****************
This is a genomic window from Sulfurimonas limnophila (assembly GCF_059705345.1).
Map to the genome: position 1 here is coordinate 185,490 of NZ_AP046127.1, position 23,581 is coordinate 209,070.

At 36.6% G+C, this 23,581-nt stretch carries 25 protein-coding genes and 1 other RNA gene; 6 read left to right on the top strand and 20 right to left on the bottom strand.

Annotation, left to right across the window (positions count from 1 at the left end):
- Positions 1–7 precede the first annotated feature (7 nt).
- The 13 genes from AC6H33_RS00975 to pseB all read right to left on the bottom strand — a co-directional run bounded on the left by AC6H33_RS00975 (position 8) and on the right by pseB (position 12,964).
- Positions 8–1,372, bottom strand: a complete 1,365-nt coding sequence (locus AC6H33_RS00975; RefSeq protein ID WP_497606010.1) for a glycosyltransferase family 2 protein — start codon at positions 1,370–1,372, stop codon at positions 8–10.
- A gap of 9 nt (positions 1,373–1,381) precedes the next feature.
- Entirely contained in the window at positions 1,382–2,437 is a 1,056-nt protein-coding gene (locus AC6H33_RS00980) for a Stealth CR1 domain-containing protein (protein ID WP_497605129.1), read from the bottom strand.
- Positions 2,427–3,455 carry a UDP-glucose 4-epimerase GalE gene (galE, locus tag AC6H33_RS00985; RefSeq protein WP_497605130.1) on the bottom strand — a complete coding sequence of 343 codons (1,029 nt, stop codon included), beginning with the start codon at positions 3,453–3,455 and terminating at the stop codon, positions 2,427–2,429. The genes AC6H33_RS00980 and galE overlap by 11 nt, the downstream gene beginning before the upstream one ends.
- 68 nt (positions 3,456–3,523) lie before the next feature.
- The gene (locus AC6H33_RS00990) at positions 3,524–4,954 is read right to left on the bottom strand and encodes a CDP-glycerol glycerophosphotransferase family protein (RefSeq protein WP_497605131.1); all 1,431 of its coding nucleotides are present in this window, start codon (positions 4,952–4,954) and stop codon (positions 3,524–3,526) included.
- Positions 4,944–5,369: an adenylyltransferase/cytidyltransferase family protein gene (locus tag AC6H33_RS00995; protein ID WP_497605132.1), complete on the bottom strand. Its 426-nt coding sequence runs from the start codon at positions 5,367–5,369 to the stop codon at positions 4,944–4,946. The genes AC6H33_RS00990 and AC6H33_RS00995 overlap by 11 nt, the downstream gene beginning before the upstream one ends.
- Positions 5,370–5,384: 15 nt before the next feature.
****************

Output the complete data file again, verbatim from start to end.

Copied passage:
This is a genomic window from Sulfurimonas limnophila (assembly GCF_059705345.1).
Map to the genome: position 1 here is coordinate 185,490 of NZ_AP046127.1, position 23,581 is coordinate 209,070.

At 36.6% G+C, this 23,581-nt stretch carries 25 protein-coding genes and 1 other RNA gene; 6 read left to right on the top strand and 20 right to left on the bottom strand.

Annotation, left to right across the window (positions count from 1 at the left end):
- Positions 1–7 precede the first annotated feature (7 nt).
- The 13 genes from AC6H33_RS00975 to pseB all read right to left on the bottom strand — a co-directional run bounded on the left by AC6H33_RS00975 (position 8) and on the right by pseB (position 12,964).
- Positions 8–1,372, bottom strand: a complete 1,365-nt coding sequence (locus AC6H33_RS00975; RefSeq protein ID WP_497606010.1) for a glycosyltransferase family 2 protein — start codon at positions 1,370–1,372, stop codon at positions 8–10.
- A gap of 9 nt (positions 1,373–1,381) precedes the next feature.
- Entirely contained in the window at positions 1,382–2,437 is a 1,056-nt protein-coding gene (locus AC6H33_RS00980) for a Stealth CR1 domain-containing protein (protein ID WP_497605129.1), read from the bottom strand.
- Positions 2,427–3,455 carry a UDP-glucose 4-epimerase GalE gene (galE, locus tag AC6H33_RS00985; RefSeq protein WP_497605130.1) on the bottom strand — a complete coding sequence of 343 codons (1,029 nt, stop codon included), beginning with the start codon at positions 3,453–3,455 and terminating at the stop codon, positions 2,427–2,429. The genes AC6H33_RS00980 and galE overlap by 11 nt, the downstream gene beginning before the upstream one ends.
- 68 nt (positions 3,456–3,523) lie before the next feature.
- The gene (locus AC6H33_RS00990) at positions 3,524–4,954 is read right to left on the bottom strand and encodes a CDP-glycerol glycerophosphotransferase family protein (RefSeq protein WP_497605131.1); all 1,431 of its coding nucleotides are present in this window, start codon (positions 4,952–4,954) and stop codon (positions 3,524–3,526) included.
- Positions 4,944–5,369: an adenylyltransferase/cytidyltransferase family protein gene (locus tag AC6H33_RS00995; protein ID WP_497605132.1), complete on the bottom strand. Its 426-nt coding sequence runs from the start codon at positions 5,367–5,369 to the stop codon at positions 4,944–4,946. The genes AC6H33_RS00990 and AC6H33_RS00995 overlap by 11 nt, the downstream gene beginning before the upstream one ends.
- Positions 5,370–5,384: 15 nt before the next feature.